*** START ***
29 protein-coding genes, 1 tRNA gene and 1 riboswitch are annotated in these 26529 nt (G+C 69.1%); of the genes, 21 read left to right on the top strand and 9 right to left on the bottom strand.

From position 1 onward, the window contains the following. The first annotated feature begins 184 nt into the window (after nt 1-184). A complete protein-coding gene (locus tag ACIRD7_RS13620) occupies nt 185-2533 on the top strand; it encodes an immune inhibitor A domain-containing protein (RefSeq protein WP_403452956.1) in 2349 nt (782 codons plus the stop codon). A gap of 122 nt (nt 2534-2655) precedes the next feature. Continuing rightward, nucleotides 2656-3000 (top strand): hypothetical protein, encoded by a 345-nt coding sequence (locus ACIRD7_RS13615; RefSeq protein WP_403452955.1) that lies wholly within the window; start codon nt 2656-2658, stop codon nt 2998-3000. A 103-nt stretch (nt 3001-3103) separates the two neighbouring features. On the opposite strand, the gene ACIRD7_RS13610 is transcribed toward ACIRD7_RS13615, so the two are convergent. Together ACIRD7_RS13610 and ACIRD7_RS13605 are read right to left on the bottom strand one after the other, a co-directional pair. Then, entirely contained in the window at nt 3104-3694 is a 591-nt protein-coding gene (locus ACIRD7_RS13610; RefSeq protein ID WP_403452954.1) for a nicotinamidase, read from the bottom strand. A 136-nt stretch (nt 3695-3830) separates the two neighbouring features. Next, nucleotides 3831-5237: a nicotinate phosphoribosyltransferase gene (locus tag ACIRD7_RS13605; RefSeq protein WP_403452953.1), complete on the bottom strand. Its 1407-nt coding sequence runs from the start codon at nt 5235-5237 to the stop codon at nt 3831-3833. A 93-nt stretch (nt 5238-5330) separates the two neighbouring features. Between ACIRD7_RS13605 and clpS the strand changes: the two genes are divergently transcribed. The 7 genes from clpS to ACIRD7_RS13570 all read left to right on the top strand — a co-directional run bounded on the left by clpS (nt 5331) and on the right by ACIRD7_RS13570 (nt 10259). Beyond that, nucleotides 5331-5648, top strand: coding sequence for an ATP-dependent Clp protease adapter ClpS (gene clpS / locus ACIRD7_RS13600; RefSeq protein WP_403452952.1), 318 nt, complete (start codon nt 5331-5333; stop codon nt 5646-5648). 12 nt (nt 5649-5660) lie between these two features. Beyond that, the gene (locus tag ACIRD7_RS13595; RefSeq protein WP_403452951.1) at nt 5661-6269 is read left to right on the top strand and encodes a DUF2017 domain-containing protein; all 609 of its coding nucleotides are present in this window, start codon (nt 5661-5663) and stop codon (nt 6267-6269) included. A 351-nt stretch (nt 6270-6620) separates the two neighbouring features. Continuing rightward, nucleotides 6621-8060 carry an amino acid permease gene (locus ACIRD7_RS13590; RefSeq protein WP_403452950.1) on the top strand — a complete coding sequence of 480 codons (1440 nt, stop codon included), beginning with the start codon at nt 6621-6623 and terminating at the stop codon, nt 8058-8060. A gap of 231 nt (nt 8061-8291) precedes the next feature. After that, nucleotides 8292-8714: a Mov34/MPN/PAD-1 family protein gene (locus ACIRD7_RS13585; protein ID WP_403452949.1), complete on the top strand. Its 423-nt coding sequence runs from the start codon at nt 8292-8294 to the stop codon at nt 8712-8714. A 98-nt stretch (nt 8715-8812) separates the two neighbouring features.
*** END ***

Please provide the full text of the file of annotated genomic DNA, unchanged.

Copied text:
29 protein-coding genes, 1 tRNA gene and 1 riboswitch are annotated in these 26529 nt (G+C 69.1%); of the genes, 21 read left to right on the top strand and 9 right to left on the bottom strand.

From position 1 onward, the window contains the following. The first annotated feature begins 184 nt into the window (after nt 1-184). A complete protein-coding gene (locus tag ACIRD7_RS13620) occupies nt 185-2533 on the top strand; it encodes an immune inhibitor A domain-containing protein (RefSeq protein WP_403452956.1) in 2349 nt (782 codons plus the stop codon). A gap of 122 nt (nt 2534-2655) precedes the next feature. Continuing rightward, nucleotides 2656-3000 (top strand): hypothetical protein, encoded by a 345-nt coding sequence (locus ACIRD7_RS13615; RefSeq protein WP_403452955.1) that lies wholly within the window; start codon nt 2656-2658, stop codon nt 2998-3000. A 103-nt stretch (nt 3001-3103) separates the two neighbouring features. On the opposite strand, the gene ACIRD7_RS13610 is transcribed toward ACIRD7_RS13615, so the two are convergent. Together ACIRD7_RS13610 and ACIRD7_RS13605 are read right to left on the bottom strand one after the other, a co-directional pair. Then, entirely contained in the window at nt 3104-3694 is a 591-nt protein-coding gene (locus ACIRD7_RS13610; RefSeq protein ID WP_403452954.1) for a nicotinamidase, read from the bottom strand. A 136-nt stretch (nt 3695-3830) separates the two neighbouring features. Next, nucleotides 3831-5237: a nicotinate phosphoribosyltransferase gene (locus tag ACIRD7_RS13605; RefSeq protein WP_403452953.1), complete on the bottom strand. Its 1407-nt coding sequence runs from the start codon at nt 5235-5237 to the stop codon at nt 3831-3833. A 93-nt stretch (nt 5238-5330) separates the two neighbouring features. Between ACIRD7_RS13605 and clpS the strand changes: the two genes are divergently transcribed. The 7 genes from clpS to ACIRD7_RS13570 all read left to right on the top strand — a co-directional run bounded on the left by clpS (nt 5331) and on the right by ACIRD7_RS13570 (nt 10259). Beyond that, nucleotides 5331-5648, top strand: coding sequence for an ATP-dependent Clp protease adapter ClpS (gene clpS / locus ACIRD7_RS13600; RefSeq protein WP_403452952.1), 318 nt, complete (start codon nt 5331-5333; stop codon nt 5646-5648). 12 nt (nt 5649-5660) lie between these two features. Beyond that, the gene (locus tag ACIRD7_RS13595; RefSeq protein WP_403452951.1) at nt 5661-6269 is read left to right on the top strand and encodes a DUF2017 domain-containing protein; all 609 of its coding nucleotides are present in this window, start codon (nt 5661-5663) and stop codon (nt 6267-6269) included. A 351-nt stretch (nt 6270-6620) separates the two neighbouring features. Continuing rightward, nucleotides 6621-8060 carry an amino acid permease gene (locus ACIRD7_RS13590; RefSeq protein WP_403452950.1) on the top strand — a complete coding sequence of 480 codons (1440 nt, stop codon included), beginning with the start codon at nt 6621-6623 and terminating at the stop codon, nt 8058-8060. A gap of 231 nt (nt 8061-8291) precedes the next feature. After that, nucleotides 8292-8714: a Mov34/MPN/PAD-1 family protein gene (locus ACIRD7_RS13585; protein ID WP_403452949.1), complete on the top strand. Its 423-nt coding sequence runs from the start codon at nt 8292-8294 to the stop codon at nt 8712-8714. A 98-nt stretch (nt 8715-8812) separates the two neighbouring features.